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Grijalva to host immigration forum Friday

Fifth Circuit to hear arguments over deferred action programs

Congressman Raúl Grijalva will host an immigration forum at Pima College's West Campus to discuss the two deferred action programs currently on hold while the Fifth Circuit of Appeals hears arguments beginning Friday. 

The forum will be held at 5:30 p.m. Friday at the PCC Center for the Arts' Proscenium Theatre, 2202 W. Anklam Rd. 

Illinois Rep. Luis Gutierrez will join Grijalva, along with members of the Mexican and Guatemalan consulates, representatives from the local and national immigration organizations, and recipients of the 2012 Deferred Action for Childhood Arrivals program, which gives work permits to young people who arrived in the United States as children. 

The forum will focus on the two deferred action programs announced in November 2014 by President Obama. The first expanded DACA and the second allowed parents to seek their own work permits and protection from deportation. 

Federal officials were preparing to accept applications for the expanded version of DACA on Feb. 18 when U.S. District Court Judge Andrew S. Hanen instituted a last-minute injunction halting the program. 

Hanen ordered the halt of the executive actions as part of a lawsuit filed by Texas and joined by Arizona and 24 other states against the Department of Homeland Security and the White House. 

At least 70 counties and cities, including Arizona's Santa Cruz and Coconino Counties have signed briefs pushing for the court to rescind the injunction and allow federal officials to begin processing applications. 

The case, Texas, et al. v. United States has moved to the Fifth Circuit Court of Appeals in New Orleans where a three judge panel will hear arguments. Justice Department lawyers will push for an emergency stay, allowing the federal government to implement the program as the case moves through federal courts.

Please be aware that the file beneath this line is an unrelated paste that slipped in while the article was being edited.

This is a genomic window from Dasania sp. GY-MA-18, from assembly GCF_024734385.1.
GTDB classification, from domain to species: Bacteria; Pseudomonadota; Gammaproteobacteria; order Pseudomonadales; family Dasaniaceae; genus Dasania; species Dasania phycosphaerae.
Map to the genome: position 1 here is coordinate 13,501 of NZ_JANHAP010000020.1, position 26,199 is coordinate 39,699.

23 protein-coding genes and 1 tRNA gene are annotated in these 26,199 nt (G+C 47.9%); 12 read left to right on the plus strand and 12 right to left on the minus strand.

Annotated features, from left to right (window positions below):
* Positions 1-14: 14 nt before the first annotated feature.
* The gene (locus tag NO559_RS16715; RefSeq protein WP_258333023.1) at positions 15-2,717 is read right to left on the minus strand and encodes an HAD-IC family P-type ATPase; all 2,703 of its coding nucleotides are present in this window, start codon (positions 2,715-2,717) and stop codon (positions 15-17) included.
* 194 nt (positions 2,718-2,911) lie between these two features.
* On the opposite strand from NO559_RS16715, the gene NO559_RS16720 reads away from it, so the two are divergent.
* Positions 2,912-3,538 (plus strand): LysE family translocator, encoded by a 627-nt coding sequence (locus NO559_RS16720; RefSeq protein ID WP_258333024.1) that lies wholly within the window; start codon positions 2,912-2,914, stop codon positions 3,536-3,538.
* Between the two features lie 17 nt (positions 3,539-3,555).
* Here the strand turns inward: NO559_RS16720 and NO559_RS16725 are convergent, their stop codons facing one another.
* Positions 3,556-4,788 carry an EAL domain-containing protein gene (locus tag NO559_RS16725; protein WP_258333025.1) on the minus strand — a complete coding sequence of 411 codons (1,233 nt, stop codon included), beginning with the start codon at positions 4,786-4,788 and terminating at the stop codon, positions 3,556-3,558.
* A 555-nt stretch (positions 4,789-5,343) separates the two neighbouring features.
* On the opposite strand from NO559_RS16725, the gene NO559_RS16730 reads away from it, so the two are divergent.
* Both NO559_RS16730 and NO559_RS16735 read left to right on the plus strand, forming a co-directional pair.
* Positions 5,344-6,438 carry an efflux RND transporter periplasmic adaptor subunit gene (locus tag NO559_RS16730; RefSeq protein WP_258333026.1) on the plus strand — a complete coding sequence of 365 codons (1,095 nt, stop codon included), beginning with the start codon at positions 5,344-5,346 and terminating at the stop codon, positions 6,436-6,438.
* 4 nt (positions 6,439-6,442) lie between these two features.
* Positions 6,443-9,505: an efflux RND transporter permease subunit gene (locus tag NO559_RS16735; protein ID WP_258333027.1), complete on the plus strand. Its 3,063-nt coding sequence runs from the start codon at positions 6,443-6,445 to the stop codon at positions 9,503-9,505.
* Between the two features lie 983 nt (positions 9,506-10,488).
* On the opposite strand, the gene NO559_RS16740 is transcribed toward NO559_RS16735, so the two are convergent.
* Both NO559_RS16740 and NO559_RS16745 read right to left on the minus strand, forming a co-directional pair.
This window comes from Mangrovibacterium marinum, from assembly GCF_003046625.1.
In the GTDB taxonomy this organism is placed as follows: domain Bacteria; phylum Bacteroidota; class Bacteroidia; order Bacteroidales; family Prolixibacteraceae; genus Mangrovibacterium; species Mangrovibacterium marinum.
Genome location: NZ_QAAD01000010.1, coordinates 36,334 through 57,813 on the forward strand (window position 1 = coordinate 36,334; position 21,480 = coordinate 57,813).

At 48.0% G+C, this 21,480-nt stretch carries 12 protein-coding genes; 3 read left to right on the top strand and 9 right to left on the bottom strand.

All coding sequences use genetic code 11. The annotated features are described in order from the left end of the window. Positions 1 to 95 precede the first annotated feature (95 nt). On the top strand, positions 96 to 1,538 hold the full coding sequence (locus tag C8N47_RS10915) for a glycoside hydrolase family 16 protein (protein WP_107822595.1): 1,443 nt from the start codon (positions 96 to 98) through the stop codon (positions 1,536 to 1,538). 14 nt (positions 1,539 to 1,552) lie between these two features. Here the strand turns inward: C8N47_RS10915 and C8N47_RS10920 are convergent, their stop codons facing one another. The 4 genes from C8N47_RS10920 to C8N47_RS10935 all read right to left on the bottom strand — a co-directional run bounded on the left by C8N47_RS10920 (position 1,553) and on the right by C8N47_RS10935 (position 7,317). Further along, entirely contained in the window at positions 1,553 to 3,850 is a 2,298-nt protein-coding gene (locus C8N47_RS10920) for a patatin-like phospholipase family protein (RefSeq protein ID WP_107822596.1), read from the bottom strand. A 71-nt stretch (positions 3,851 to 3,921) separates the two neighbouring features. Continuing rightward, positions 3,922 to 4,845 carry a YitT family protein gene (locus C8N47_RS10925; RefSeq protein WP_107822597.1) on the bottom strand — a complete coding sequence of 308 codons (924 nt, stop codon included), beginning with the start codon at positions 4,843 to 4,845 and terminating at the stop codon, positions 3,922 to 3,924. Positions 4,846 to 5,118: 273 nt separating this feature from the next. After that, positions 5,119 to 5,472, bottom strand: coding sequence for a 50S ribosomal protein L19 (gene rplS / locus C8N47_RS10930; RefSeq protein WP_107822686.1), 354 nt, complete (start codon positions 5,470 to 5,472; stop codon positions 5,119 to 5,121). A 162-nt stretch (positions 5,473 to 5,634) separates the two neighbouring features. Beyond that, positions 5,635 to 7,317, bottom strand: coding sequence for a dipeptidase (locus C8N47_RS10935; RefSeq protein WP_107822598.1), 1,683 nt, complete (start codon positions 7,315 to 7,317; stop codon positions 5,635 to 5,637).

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A similar request was rebuffed by Hanen this month. 

While it's not clear how the court will rule, the court ruled in a similar suit against the 2012 DACA program on April 7. In a unanimous decision, the court ruled in Crane v. Johnson that neither the state of Mississippi nor agents of U.S. Immigration and Customs Enforcement had standing to challenge the DACA program. 

As the Center of American Progress wrote in a briefing published Wednesday: "Like the plaintiffs in the Crane case, Texas argues that the challenged immigration programs violate both the Administrative Procedure Act, or APA—which governs the procedure for issuing federal regulatory policies—and the DHS’ constitutional obligation to enforce the immigration laws." 

Analysis by the Pew Research Center estimates that the two programs would affect up to 3.9 million people. 

In Arizona alone, the program for childhood arrivals would impact 39,000 people, while the program for parents would affect at least 97,000, or nearly half of the state's total unauthorized population, according to estimates by the Migration Policy Institute. 

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Paul Ingram/TucsonSentinel.com

In January, legal clinic volunteer Myrna Velasco helped Karina Monter, Jocelyn Carino and Raul Carino organize documents for their application to the deferred action program, which was delayed by a federal judge in February.